The Mars Sample Return Campaign has been ongoing since the Perseverance rover landed at Jezero Crater on February 18, 2021. Perseverance has collected 11 rock core samples and one atmospheric sample. The goal of this campaign is to bring Mars samples back to Earth to allow scientists to study these samples with sophisticated scientific instruments. This campaign is similar to when NASA astronauts collected samples on the Moon and brought them back to Earth to be studied. To learn more about the Mars Sample Return Campaign you can go to the following website: https://mars.nasa.gov/msr/.
The key difference between this Mars mission and the Apollo missions is that we currently do not have the capability to send astronauts to Mars, so robots must do the work of astronauts. This is where the Mars Sample Return Program comes in. Recently, NASA has finished the system requirements review, which signifies that they are nearing completion of the conceptual design phase. The program team has evaluated and refined the plan for how the Mars samples will be returned to Earth.
NASA has been working with the European Space Agency (ESA) on the Mars Sample Return Program. The recently revised plan is expected to reduce the complexity of the mission, hence increasing the probability of the mission’s success. The new plan takes into account the updated analysis of Perseverance’s expected longevity.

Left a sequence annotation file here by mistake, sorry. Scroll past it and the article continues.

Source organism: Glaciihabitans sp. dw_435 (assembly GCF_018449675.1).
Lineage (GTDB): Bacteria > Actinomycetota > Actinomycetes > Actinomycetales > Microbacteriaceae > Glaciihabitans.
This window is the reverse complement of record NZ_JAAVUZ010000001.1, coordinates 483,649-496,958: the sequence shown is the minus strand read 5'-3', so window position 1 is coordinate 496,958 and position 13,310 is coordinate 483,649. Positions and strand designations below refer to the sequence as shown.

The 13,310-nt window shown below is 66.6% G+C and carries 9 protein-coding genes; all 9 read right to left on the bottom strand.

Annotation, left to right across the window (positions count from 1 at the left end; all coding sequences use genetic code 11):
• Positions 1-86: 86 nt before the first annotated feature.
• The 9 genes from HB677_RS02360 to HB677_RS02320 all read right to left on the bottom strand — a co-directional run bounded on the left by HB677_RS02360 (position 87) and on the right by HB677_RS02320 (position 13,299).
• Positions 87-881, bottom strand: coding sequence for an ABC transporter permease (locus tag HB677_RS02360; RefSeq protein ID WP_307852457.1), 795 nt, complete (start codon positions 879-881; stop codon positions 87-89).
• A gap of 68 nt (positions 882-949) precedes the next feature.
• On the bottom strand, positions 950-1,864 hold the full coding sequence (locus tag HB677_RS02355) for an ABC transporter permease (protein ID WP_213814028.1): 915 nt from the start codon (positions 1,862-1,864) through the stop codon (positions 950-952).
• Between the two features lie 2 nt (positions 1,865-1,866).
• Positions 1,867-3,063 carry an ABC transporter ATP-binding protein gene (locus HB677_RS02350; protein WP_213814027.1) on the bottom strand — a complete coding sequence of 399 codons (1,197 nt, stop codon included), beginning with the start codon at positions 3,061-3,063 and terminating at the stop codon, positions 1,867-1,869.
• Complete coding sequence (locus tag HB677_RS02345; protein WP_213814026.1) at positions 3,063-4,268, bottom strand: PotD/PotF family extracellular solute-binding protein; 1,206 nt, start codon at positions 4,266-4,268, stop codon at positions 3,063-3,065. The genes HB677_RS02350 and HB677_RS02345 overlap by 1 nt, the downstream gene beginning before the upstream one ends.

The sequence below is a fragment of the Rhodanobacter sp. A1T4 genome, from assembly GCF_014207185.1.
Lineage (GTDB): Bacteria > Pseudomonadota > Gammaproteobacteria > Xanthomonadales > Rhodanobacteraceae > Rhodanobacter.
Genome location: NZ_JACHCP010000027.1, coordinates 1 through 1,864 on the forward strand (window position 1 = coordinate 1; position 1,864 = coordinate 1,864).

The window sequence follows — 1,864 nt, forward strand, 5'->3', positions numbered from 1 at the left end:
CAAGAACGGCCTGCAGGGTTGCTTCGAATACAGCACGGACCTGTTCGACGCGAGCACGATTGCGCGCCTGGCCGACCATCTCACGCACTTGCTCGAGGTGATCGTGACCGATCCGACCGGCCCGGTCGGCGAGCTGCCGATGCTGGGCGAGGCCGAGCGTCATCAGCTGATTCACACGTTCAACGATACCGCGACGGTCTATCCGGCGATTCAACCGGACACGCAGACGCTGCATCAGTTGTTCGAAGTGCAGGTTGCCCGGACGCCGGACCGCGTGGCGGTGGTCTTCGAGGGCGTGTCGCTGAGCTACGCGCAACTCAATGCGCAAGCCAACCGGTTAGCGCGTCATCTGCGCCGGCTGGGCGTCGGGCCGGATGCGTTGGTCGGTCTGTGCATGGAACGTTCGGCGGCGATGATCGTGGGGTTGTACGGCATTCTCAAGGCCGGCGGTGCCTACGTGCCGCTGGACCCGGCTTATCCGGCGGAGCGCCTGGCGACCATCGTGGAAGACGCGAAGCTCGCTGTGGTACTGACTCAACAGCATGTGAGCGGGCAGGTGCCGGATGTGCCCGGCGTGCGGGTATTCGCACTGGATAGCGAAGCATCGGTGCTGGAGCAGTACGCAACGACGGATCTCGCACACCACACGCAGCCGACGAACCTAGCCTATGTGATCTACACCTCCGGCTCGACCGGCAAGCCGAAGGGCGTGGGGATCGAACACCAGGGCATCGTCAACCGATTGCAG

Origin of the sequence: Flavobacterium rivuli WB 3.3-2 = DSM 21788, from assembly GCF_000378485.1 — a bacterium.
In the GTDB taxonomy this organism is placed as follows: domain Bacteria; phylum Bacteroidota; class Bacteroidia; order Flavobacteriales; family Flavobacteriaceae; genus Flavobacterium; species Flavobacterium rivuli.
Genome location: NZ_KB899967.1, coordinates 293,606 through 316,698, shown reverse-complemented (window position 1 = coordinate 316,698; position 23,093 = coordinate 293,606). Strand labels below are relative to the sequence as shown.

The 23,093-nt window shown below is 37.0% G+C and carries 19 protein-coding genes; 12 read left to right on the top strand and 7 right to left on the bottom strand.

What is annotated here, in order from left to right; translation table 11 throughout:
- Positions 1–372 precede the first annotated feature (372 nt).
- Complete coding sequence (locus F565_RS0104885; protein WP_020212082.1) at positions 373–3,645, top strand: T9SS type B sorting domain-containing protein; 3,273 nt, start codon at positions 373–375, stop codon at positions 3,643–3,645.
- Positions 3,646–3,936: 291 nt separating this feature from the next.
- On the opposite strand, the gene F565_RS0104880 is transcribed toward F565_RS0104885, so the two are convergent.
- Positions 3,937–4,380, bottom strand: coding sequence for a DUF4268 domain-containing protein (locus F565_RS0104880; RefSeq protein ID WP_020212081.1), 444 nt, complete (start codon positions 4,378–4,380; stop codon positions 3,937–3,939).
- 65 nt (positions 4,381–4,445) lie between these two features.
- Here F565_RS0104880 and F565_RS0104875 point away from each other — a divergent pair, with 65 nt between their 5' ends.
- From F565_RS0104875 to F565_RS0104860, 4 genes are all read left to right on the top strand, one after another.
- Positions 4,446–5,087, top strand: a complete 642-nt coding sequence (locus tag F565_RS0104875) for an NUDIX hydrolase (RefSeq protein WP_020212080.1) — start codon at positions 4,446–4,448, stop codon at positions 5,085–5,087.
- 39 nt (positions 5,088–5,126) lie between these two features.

In the new plan, the Perseverance rover will transport the samples to NASA’s Sample Retrieval Lander. This lander will be carrying the Mars Ascent Vehicle and ESA’s Sample Transfer Arm. The Sample Retrieval Lander will include two sample recovery helicopters, whose design are based on the successful Ingenuity helicopter, which has performed 29 flights on Mars thus far and has survived over a year beyond its original planned lifetime. The helicopters therefore provide a secondary capability to retrieve samples which Perseverance has cached on the surface of Mars.
The ESA Earth Return Orbiter with the NASA-provided Capture, Containment, and Return System are still vital elements of the campaign. The Earth Return Orbiter and Sample Retrieval Lander are scheduled to launch in the fall of 2027 and summer of 2028, respectively. The samples are expected to arrive on Earth in 2033. This launch and return schedule is contingent on the timeline set for the design, building, and testing phases. The preliminary design phase is expected to begin in October and last approximately 12 months, which will complete key technology development and create engineering prototypes of all the major mission components.
Source: Jet Propulsion Laboratory